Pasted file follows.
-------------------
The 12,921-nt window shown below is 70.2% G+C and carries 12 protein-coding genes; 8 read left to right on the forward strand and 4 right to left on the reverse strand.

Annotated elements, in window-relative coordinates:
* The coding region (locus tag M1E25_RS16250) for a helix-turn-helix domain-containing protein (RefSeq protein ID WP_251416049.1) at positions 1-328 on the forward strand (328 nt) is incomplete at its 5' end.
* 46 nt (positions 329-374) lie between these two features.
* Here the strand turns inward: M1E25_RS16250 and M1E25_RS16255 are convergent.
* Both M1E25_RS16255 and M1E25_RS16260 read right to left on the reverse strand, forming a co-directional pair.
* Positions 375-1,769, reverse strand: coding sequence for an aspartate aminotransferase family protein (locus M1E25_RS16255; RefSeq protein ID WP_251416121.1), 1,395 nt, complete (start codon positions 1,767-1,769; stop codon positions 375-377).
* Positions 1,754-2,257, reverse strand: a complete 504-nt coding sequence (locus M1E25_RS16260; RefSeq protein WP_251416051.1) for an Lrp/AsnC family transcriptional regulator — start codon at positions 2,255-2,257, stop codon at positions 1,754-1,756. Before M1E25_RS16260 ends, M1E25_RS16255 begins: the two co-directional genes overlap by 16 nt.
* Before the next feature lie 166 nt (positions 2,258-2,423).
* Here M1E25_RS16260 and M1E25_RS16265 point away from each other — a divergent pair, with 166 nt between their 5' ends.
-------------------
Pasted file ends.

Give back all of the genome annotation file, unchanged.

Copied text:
The 12,921-nt window shown below is 70.2% G+C and carries 12 protein-coding genes; 8 read left to right on the forward strand and 4 right to left on the reverse strand.

Annotated elements, in window-relative coordinates:
* The coding region (locus tag M1E25_RS16250) for a helix-turn-helix domain-containing protein (RefSeq protein ID WP_251416049.1) at positions 1-328 on the forward strand (328 nt) is incomplete at its 5' end.
* 46 nt (positions 329-374) lie between these two features.
* Here the strand turns inward: M1E25_RS16250 and M1E25_RS16255 are convergent.
* Both M1E25_RS16255 and M1E25_RS16260 read right to left on the reverse strand, forming a co-directional pair.
* Positions 375-1,769, reverse strand: coding sequence for an aspartate aminotransferase family protein (locus M1E25_RS16255; RefSeq protein ID WP_251416121.1), 1,395 nt, complete (start codon positions 1,767-1,769; stop codon positions 375-377).
* Positions 1,754-2,257, reverse strand: a complete 504-nt coding sequence (locus M1E25_RS16260; RefSeq protein WP_251416051.1) for an Lrp/AsnC family transcriptional regulator — start codon at positions 2,255-2,257, stop codon at positions 1,754-1,756. Before M1E25_RS16260 ends, M1E25_RS16255 begins: the two co-directional genes overlap by 16 nt.
* Before the next feature lie 166 nt (positions 2,258-2,423).
* Here M1E25_RS16260 and M1E25_RS16265 point away from each other — a divergent pair, with 166 nt between their 5' ends.